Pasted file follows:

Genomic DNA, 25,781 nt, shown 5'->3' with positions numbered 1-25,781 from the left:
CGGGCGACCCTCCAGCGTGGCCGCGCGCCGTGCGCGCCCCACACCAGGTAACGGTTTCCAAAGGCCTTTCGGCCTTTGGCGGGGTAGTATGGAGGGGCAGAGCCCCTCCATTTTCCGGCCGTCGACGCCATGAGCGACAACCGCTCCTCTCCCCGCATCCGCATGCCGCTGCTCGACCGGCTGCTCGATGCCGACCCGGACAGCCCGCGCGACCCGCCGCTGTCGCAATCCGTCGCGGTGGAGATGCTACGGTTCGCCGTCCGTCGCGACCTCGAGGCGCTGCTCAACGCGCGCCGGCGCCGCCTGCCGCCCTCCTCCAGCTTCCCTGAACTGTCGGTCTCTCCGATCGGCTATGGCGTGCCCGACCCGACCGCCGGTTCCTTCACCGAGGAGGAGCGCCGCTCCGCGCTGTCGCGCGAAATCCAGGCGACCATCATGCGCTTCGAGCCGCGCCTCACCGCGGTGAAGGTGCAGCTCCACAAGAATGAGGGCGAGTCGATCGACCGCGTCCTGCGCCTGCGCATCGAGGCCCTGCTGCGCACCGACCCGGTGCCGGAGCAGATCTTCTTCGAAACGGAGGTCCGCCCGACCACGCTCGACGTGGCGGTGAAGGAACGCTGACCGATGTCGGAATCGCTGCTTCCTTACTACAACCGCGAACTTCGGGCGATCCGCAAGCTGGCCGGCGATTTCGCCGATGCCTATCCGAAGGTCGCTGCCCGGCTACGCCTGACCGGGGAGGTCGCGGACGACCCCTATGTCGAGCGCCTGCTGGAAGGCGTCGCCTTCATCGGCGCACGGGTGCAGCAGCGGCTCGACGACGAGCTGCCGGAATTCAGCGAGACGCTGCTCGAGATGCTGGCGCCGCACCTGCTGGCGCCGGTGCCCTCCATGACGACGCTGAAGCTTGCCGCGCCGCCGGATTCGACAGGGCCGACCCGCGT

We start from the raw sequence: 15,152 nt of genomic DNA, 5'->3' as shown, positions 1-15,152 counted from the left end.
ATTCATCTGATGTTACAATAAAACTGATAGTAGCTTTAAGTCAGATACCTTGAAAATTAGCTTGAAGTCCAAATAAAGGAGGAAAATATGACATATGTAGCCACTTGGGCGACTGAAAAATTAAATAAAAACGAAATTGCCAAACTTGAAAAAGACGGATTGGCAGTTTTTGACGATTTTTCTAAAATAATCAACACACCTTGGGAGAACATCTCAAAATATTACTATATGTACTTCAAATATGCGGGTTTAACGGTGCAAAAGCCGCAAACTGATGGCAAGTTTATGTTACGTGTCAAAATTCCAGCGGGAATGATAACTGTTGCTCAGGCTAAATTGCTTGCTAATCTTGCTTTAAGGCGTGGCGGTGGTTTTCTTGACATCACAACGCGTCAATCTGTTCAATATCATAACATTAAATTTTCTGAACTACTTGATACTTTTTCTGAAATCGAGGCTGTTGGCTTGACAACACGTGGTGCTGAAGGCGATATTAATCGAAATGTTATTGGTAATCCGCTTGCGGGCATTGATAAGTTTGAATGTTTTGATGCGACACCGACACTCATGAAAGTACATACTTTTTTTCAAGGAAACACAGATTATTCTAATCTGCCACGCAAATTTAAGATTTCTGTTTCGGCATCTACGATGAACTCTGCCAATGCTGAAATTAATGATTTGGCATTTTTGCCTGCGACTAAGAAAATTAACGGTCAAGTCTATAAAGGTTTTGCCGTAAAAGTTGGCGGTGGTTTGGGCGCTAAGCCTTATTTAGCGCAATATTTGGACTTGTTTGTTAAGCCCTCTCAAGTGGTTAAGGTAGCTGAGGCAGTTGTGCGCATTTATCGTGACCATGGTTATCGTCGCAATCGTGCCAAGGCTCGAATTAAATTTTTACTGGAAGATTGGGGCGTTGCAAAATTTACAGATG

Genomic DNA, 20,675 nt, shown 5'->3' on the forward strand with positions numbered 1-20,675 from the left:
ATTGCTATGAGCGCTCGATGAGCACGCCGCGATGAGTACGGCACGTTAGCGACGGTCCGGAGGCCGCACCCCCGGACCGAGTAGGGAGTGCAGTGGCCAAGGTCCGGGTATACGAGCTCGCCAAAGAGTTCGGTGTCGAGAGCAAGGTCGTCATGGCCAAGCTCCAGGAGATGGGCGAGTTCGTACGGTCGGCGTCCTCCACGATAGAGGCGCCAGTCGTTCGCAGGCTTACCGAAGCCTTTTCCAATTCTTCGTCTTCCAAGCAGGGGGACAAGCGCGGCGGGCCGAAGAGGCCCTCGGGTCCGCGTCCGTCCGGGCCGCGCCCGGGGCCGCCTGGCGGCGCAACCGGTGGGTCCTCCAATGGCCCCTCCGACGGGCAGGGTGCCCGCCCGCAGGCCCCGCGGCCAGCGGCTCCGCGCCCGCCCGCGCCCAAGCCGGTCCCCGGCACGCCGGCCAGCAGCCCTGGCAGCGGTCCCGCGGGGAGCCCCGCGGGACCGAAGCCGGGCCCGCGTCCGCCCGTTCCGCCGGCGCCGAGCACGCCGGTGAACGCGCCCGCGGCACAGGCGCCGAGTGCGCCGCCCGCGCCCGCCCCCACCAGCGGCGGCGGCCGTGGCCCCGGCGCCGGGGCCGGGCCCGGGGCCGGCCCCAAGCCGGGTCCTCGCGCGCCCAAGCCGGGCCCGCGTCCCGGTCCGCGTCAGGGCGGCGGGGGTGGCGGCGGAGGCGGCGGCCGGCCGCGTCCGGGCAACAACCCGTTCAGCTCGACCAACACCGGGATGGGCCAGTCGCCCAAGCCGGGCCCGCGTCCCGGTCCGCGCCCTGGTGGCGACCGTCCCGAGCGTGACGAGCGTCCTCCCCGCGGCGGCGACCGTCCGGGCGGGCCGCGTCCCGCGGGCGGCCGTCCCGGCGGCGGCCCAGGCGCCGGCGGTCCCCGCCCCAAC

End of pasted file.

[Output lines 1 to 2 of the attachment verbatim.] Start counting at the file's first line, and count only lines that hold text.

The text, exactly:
Genomic DNA, 25,781 nt, shown 5'->3' with positions numbered 1-25,781 from the left:
CGGGCGACCCTCCAGCGTGGCCGCGCGCCGTGCGCGCCCCACACCAGGTAACGGTTTCCAAAGGCCTTTCGGCCTTTGGCGGGGTAGTATGGAGGGGCAGAGCCCCTCCATTTTCCGGCCGTCGACGCCATGAGCGACAACCGCTCCTCTCCCCGCATCCGCATGCCGCTGCTCGACCGGCTGCTCGATGCCGACCCGGACAGCCCGCGCGACCCGCCGCTGTCGCAATCCGTCGCGGTGGAGATGCTACGGTTCGCCGTCCGTCGCGACCTCGAGGCGCTGCTCAACGCGCGCCGGCGCCGCCTGCCGCCCTCCTCCAGCTTCCCTGAACTGTCGGTCTCTCCGATCGGCTATGGCGTGCCCGACCCGACCGCCGGTTCCTTCACCGAGGAGGAGCGCCGCTCCGCGCTGTCGCGCGAAATCCAGGCGACCATCATGCGCTTCGAGCCGCGCCTCACCGCGGTGAAGGTGCAGCTCCACAAGAATGAGGGCGAGTCGATCGACCGCGTCCTGCGCCTGCGCATCGAGGCCCTGCTGCGCACCGACCCGGTGCCGGAGCAGATCTTCTTCGAAACGGAGGTCCGCCCGACCACGCTCGACGTGGCGGTGAAGGAACGCTGACCGATGTCGGAATCGCTGCTTCCTTACTACAACCGCGAACTTCGGGCGATCCGCAAGCTGGCCGGCGATTTCGCCGATGCCTATCCGAAGGTCGCTGCCCGGCTACGCCTGACCGGGGAGGTCGCGGACGACCCCTATGTCGAGCGCCTGCTGGAAGGCGTCGCCTTCATCGGCGCACGGGTGCAGCAGCGGCTCGACGACGAGCTGCCGGAATTCAGCGAGACGCTGCTCGAGATGCTGGCGCCGCACCTGCTGGCGCCGGTGCCCTCCATGACGACGCTGAAGCTTGCCGCGCCGCCGGATTCGACAGGGCCGACCCGCGT